by Susan Hellauer
Sometimes two wrongs do make a right—or at least a narrow escape.
At about 3p last Saturday afternoon, businesses along Nyack’s Main Street across from Veterans Memorial Park were alarmed by a strong petroleum odor. The owner of Prohibition River posted on Facebook that he “initially . . . thought it was a gas leak but when O&R found nothing we figured out it was coming from the sewer pipes.”
The Orangetown Sewer Department, along with Nyack’s Village Administrator and Building Inspector responded immediately, according to Village of Nyack mayor Don Hammond.
What happened? Orangetown Supervisor Chris Day posted a report on his Facebook page the following Monday:
. . . approximately 150 gallons of fuel oil was dumped into a sump pump at 112 Main Street in Nyack. This sump pump was illegally connected to our sewer lines, and the resulting fumes down the line caused issues at neighboring businesses.
This incredibly irresponsible abuse of our environment is currently being investigated by NYS DEC [Department of Environmental Conservation] Police and our Department of Environmental Management and Engineering, and violations and penalties will be issued against the perpetrators in accordance with the law.
Counterintuitively, in this case the illegal connection to our sewer line may have been a blessing in disguise, as the dumped oil would have otherwise ended up untreated in the stormwater system, which would have had significant environmental impact.
What’s next? No culprit has yet been named publicly, but Day said today that “at this time [the Town of Orangetown is] continuing to work on the penalty side along with the NYS DEC Police.”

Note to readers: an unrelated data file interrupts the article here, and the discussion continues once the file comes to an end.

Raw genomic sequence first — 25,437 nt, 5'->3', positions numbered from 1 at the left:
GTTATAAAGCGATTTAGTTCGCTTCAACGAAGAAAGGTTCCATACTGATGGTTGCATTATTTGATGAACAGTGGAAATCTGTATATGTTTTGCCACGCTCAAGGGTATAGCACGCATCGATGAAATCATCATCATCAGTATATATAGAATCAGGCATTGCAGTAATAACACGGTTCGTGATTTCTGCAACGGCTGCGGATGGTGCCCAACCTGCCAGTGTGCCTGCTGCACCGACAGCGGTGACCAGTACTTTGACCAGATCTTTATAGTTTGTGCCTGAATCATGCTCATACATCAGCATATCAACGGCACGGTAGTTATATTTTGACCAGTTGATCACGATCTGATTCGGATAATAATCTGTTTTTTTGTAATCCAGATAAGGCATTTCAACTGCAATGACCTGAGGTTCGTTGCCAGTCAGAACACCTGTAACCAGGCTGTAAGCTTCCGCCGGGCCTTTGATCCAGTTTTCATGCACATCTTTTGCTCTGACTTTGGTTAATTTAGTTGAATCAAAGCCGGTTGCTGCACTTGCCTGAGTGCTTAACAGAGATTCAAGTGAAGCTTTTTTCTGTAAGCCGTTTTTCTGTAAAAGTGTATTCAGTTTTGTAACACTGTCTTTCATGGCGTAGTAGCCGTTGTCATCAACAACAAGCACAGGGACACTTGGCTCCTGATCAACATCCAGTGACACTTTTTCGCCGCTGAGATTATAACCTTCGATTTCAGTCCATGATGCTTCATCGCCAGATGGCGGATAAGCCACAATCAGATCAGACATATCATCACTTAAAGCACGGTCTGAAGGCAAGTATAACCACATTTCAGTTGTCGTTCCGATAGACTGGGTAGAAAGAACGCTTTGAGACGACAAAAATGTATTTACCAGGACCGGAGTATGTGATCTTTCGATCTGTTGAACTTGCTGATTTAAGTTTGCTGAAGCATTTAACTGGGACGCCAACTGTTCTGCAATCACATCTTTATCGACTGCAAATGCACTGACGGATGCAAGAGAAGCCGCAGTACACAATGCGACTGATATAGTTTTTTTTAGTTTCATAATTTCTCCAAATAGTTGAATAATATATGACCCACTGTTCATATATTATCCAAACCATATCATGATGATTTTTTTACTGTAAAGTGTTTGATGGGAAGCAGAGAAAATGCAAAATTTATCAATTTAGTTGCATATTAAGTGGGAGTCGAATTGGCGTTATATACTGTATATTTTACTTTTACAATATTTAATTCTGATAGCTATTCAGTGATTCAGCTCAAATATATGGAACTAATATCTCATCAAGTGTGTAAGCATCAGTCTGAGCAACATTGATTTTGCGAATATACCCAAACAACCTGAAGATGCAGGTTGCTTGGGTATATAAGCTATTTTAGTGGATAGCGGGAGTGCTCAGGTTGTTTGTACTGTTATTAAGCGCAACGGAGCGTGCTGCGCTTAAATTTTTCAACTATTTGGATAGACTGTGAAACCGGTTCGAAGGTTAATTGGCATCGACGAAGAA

In a statement to Nyack News and Views, Mayor Hammond expressed shock at the reckless deed that could have put about 150 gallons of fuel oil directly into the Hudson River:
The action of dumping fuel oil into a sump pump was incredibly unfortunate as well as illegal.
This demonstrates the problem of illegal hookups to our sewer system, a problem that we will continue to work with Orangetown to develop strategies to correct. This will go a long way toward solving the inflow and infiltration problem that currently exists.
The inflow and infiltration Hammond cites is the major cause of rainy-day sewage overflows at the Spear Street sewage pumping station near the Nyack marina and boat launch. The Town of Orangetown is under DEC oversight to correct this source of Hudson River pollution. Sewage pipe slip linings and replacement, dye testing and a search for illegal hookups are all underway by Orangetown environmental engineers and the Village of Nyack.
Stay tuned . . .
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